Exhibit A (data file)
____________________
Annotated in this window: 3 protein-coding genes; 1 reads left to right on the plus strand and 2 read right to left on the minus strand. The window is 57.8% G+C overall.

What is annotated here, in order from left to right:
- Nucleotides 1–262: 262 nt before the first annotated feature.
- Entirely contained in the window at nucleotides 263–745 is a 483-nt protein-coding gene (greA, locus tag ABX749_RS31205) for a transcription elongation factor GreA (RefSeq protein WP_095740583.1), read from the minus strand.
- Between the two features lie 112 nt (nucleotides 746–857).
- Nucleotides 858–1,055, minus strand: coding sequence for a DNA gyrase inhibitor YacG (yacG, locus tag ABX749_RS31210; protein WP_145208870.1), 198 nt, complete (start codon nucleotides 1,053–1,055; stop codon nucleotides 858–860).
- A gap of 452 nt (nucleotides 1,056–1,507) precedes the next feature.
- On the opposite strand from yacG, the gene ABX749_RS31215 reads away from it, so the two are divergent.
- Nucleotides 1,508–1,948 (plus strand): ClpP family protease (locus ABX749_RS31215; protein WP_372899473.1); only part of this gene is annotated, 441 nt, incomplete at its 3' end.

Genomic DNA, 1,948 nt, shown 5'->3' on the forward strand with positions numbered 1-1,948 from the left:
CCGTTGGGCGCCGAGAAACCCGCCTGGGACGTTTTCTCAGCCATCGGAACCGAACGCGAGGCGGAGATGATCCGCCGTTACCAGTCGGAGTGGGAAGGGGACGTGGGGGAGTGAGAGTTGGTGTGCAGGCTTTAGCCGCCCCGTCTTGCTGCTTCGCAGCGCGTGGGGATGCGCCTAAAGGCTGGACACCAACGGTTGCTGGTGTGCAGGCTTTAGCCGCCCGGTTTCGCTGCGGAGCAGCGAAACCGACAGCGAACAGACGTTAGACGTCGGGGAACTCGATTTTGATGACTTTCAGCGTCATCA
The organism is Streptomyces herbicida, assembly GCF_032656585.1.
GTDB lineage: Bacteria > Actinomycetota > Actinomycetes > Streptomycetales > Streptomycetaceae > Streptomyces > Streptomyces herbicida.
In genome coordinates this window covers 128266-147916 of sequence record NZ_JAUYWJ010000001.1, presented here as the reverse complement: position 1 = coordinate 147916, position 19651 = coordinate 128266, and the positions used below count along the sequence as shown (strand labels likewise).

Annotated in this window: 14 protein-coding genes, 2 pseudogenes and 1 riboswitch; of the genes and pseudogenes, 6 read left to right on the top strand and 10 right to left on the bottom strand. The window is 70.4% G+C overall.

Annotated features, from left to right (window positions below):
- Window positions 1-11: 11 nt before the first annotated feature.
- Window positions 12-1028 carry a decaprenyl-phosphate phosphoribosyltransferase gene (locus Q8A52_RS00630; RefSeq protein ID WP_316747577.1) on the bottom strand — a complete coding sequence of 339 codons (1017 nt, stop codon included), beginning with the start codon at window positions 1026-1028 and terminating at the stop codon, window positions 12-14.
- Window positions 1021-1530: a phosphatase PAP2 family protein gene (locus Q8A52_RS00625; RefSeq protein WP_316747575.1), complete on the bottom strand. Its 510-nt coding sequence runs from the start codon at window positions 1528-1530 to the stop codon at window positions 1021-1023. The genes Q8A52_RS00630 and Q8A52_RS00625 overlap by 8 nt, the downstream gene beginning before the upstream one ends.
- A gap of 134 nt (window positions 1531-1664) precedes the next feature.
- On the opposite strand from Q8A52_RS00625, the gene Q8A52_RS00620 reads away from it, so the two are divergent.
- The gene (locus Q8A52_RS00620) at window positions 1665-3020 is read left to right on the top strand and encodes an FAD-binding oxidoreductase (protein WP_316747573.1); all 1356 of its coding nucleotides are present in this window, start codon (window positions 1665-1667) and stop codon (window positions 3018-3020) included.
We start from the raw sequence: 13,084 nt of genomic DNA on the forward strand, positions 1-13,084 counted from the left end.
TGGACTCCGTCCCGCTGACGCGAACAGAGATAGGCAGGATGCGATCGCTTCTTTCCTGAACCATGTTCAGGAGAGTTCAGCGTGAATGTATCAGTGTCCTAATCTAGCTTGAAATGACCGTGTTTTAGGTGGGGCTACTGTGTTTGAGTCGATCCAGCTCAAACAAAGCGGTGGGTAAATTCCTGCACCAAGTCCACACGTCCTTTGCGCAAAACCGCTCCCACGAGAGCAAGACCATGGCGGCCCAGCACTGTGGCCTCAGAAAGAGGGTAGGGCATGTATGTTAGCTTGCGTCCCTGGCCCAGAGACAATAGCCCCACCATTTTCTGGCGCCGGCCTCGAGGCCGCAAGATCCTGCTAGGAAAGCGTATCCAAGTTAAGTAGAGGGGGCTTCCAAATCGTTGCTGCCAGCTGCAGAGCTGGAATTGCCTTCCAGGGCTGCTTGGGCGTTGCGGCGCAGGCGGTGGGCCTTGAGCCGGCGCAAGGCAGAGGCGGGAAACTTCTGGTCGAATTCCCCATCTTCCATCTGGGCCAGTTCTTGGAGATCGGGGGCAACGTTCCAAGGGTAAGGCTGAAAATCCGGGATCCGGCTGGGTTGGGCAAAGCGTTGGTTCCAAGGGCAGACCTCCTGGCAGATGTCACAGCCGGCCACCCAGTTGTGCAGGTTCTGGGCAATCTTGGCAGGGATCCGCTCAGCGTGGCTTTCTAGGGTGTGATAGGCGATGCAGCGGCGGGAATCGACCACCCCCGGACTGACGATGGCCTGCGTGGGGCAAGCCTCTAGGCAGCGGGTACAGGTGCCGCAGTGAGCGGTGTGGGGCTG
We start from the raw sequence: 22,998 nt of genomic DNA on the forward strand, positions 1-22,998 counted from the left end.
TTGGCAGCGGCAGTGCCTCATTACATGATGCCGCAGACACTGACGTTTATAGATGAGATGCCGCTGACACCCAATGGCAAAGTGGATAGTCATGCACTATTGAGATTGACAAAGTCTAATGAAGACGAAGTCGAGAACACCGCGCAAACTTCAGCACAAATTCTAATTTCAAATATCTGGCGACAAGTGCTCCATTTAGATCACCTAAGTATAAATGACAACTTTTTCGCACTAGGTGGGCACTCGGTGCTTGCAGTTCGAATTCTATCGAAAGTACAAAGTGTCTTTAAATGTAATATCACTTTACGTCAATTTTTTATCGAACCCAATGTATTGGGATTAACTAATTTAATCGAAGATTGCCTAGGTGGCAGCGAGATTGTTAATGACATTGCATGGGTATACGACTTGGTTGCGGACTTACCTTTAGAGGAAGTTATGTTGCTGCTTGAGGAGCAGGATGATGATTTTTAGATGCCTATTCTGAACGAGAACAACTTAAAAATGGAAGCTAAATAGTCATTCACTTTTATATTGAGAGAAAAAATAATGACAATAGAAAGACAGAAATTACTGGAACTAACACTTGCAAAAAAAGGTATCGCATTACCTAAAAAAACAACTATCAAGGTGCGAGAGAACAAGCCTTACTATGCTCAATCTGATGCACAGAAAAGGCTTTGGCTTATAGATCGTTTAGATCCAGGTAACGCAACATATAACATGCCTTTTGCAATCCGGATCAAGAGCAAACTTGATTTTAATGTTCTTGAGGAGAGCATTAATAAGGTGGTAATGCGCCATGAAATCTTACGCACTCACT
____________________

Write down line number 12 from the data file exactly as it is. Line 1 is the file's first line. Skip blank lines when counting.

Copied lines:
The organism is Streptomyces herbicida, assembly GCF_032656585.1.